Vacation health care
Travel health tips
Planning ahead of time can make your travels smoother and help you avoid problems.
- Talk to your health care provider or visit a travel clinic 4 to 6 weeks before you leave for your trip. You may need to get updated (or booster) vaccinations before you leave.
- Ask your health insurance carrier what they will cover (including emergency transport) while traveling out of the country.
- Consider traveler's insurance if you are going outside of the United States.
- If you are leaving your children, leave a signed consent-to-treat form with your children's caretaker.
- If you are taking medicine, talk to your health care provider before leaving. Carry all medicines with you in your carry-on bag.
- If traveling outside the United States, learn about the health care in the country you are visiting. If you can, find out where you would go if you needed medical help.
- If you are planning a long flight, try to arrive as close as possible to your normal bedtime based on the time zone where you are landing. This will help prevent jet lag.
- If you have an important event scheduled, plan to arrive 2 or 3 days in advance. This will give you time to recover from jet lag.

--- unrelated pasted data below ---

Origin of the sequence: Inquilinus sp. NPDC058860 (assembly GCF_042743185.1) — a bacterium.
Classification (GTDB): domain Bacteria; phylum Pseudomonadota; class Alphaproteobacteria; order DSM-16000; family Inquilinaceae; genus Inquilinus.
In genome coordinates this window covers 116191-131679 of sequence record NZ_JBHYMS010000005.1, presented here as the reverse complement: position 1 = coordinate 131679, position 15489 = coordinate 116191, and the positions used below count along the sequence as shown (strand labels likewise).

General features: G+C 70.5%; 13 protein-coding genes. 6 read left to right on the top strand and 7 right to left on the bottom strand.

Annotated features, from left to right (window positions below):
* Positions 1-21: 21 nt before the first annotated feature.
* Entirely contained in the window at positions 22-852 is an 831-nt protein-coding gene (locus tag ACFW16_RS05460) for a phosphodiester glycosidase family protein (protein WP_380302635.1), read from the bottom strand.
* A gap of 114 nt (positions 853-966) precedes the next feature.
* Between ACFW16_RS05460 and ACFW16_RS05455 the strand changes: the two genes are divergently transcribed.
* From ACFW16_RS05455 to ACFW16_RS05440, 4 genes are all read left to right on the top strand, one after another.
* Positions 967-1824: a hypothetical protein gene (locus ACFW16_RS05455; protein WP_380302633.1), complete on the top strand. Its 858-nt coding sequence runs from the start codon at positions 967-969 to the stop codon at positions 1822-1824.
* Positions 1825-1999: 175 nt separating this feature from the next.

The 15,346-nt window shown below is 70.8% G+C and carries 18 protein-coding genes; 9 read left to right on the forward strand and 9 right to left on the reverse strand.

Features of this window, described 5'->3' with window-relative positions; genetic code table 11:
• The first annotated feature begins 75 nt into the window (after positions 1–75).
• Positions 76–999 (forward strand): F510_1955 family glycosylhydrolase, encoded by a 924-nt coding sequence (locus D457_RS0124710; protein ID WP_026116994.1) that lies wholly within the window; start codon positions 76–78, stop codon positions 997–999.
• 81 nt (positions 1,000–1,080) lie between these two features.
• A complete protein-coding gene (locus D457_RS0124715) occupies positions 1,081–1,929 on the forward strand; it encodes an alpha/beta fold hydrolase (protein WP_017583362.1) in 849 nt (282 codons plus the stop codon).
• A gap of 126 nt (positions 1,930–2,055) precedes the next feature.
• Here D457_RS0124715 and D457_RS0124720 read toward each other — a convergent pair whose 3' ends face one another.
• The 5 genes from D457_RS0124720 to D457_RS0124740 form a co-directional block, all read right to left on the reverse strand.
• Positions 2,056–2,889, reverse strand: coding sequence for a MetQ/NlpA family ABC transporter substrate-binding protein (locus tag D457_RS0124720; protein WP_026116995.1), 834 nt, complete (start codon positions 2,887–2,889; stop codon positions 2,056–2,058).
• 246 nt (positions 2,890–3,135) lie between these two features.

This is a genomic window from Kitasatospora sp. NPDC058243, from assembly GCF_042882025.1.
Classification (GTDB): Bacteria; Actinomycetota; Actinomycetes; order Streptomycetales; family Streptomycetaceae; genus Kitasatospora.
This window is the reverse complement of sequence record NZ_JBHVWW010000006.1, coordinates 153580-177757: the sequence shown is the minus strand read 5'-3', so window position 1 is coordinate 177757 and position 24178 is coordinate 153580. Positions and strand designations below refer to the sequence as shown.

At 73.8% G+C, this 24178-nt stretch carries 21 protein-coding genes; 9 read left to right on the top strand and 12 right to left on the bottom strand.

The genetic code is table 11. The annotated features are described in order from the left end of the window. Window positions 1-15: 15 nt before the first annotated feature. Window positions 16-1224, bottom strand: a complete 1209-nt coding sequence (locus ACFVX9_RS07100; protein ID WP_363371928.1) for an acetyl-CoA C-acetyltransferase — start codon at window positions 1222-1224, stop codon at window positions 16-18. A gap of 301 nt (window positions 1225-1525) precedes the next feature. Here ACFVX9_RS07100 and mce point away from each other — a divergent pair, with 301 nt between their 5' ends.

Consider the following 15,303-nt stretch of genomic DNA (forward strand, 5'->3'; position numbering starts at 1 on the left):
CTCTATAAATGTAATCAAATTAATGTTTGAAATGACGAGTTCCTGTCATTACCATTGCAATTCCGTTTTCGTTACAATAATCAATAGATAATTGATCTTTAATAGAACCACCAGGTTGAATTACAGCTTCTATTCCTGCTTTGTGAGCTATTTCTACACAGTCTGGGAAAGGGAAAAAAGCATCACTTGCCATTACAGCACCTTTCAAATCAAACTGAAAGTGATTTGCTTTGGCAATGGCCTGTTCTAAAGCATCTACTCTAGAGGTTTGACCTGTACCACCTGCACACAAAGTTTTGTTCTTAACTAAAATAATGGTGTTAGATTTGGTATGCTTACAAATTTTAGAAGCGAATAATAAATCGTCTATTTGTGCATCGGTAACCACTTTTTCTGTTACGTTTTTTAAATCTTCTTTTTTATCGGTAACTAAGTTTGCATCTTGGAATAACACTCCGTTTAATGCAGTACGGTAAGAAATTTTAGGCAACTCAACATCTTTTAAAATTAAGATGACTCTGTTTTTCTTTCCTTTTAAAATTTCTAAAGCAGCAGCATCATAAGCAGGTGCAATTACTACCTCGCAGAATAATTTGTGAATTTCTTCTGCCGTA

Video: Vacation health care
IMPORTANT ITEMS TO PACK
Important items to bring with you include:
- First aid kit
- Immunization records
- Insurance ID cards
- Medical records for chronic illnesses or recent major surgery
- Name and phone numbers of your pharmacist and health care providers
- Nonprescription medications that you might need
- Sunscreen, hat, and sunglasses
ON THE ROAD
Know what steps you need to take to prevent different diseases and infections. This includes:
- How to avoid mosquito bites
- What foods are safe to eat
- Where it is safe to eat
- How to drink water and other liquids
- How to wash and clean your hands well
Know how to prevent and treat traveler's diarrhea if you are visiting an area where it is a common problem (such as Mexico).
Other tips include:
- Be aware of vehicle safety. Use seat belts when traveling.
- Check the local emergency number for where you are. Not all places use 911.
- When traveling long distances, expect your body to adjust to a new time zone at the rate of about 1 hour per day.
When traveling with children:
- Make sure that the children know the name and telephone number of your hotel in case they get separated from you.
- Write this information down. Put this information in a pocket or other place on their person.
- Give children enough money to make a phone call. Make sure they know how to use the phone system where you are.
Basnyat B, Ericsson CD. Travel medicine. In: Auerbach PS, ed. Wilderness Medicine. 6th ed. Philadelphia, PA: Elsevier Mosby; 2012:chap 84.
Freedman DO. Approach to the patient before and after travel. In: Goldsmith LA, Katz SI, Gilchrest B, Paller A, Leffell D, Wolff K, eds. Fitzpatrick's Dermatology in General Medicine. 8th ed. New York, NY: McGraw-Hill; 2012:chap 286.
Swanson SJ, John CC. Health advice for children traveling internationally. In: Kliegman RM, Stanton BF, St Geme JW, Schor NF, eds. Nelson Textbook of Pediatrics. 20th ed. Philadelphia, PA: Elsevier; 2016:chap 175.